In this mini-series of lessons on creating images for your WordPress site, we’ve covered the basics, experimented with two ways of creating header art from scratch and with text overlaying a photograph, and learned how to put text on images for quotes and other purposes.
Today’s image lesson in this series is about creating a call-to-action graphic.
Call-to-action images are images typically wrapped with a link that behave much like buttons, taking the visitor to a destination on the site, or possibly off the site.
In this lesson, we are going to create an article series badge or graphic. It is a call-to-action to visually represent an article series, and the article series on your test site is a prefect example. The image may also represent a category of posts, and this is just two of the many graphic design elements possible using these basic image editing techniques.
I use category and article series badges in many of my posts. My fans love it as it instantly identifies the topic of the post visually. I don’t recommend it for others, but this is a teaching site and it works to create visual continuity.
Creating the Call-to-Action Graphic
Begin by drawing out the desired image on paper. Take into consideration the colors and branding images on your site as it helps to match the look and feel. You can be as creative or simple as you wish in the drawings. I usually scribble until something grabs my attention, then adjust during the image creation process.
What do you wish it to say? How will it motivate people to click and find more information? What fonts, colors, and images should you use to inspire that click?
There is much psychology that goes into creating a call-to-action, and we will cover that later, but for now, let’s stick with a simple article series image.
The imaginary article series I’m creating an article series badge for is called “How to Green and Grow,” a series about green living and planting for a green lifestyle.
I’m creating the image from scratch in Pixlr so I chose to Create a New Images or File > Add New. If you aren’t familiar with Pixlr yet, start at the beginning with this mini-series of image lessons for a quick tutorial.
I set the custom size for my article series badge to 300 pixel square.
I rearranged the screen in Pixlr to zoom in and fill as much of the frame as possible with the canvas to ease the working environment.
Choosing the Drawing Tool I set the options in the status bar to rounded corners and a green fill shape color. The border is set to 1 pixel and the color in the swatches was set to blue to give it a blue border.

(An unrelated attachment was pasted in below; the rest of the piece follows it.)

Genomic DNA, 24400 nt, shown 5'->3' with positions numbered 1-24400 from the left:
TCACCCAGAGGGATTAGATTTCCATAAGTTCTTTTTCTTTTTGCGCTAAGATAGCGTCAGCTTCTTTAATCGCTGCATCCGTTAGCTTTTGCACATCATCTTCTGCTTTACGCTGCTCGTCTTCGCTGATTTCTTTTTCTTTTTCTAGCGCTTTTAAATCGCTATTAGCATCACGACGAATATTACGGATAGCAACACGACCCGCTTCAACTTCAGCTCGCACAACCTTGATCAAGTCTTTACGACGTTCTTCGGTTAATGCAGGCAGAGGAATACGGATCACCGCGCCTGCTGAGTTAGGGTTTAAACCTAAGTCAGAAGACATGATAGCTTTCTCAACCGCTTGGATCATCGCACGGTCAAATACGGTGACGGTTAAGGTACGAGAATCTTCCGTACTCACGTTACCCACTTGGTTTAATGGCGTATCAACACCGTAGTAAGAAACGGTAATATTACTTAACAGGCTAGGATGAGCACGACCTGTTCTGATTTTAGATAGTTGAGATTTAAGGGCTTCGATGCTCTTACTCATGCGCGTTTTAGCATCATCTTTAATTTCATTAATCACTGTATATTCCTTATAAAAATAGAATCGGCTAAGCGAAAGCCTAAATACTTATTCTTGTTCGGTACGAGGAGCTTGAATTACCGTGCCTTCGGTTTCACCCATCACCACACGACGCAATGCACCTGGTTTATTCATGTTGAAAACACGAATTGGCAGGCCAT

I drew the box onto the canvas.
I tend to like an inner border around graphics like this, so I added a blue rounded square box within the green one and unchecked the fill shape color.
Now it is time to add the words. I added each line on its own layer, giving me the freedom to move them around independently.
I used a Stencil font and set the color to a deeper green.
I also added an orange ampersand in the same font. I could have used the word “and’ or a flower or graphic image, but I liked the look and feel of an ampersand there when I was experimenting with the drawing.
I’m not happy with the look through it is on the right track. The spacing and font for the ampersand isn’t right.
I changed the size and the font for emphasis.
It still isn’t right. Too crowded. I messed around with it trying different things and came up with this layout.
I wanted to add a flower to the image based on my original drawings, and now I had the space to do so.
To begin the process of adding the flower, I needed to add a new layer.
Go to Layer > New Layer.
Then I selected the brush option in Pixlr much like I did with the splatter effect in the header art.
I went through the More option to find nature artistic images and found flowers there. I added them to the options and experimented with the leaves and flowers.
The flower paintbrush stamp was a little more challenging. I experimented with many of the flower choices but none were just right until I decided to layer the flower effects.
I first choose brush #217 with a yellow color. It took some experimentation with the diameter to get it right.
Luckily, Pixlr’s excellent undo tool helped me test the different sizes and positions.
The resulting yellow flower was a great start. And I could have stopped here.
I wanted to tie in the orange color of the ampersand with the flower, so I added another paintbrush artistic stamp with a little burst of orange flower overlaid on the yellow. It took a lot of work to find the right size.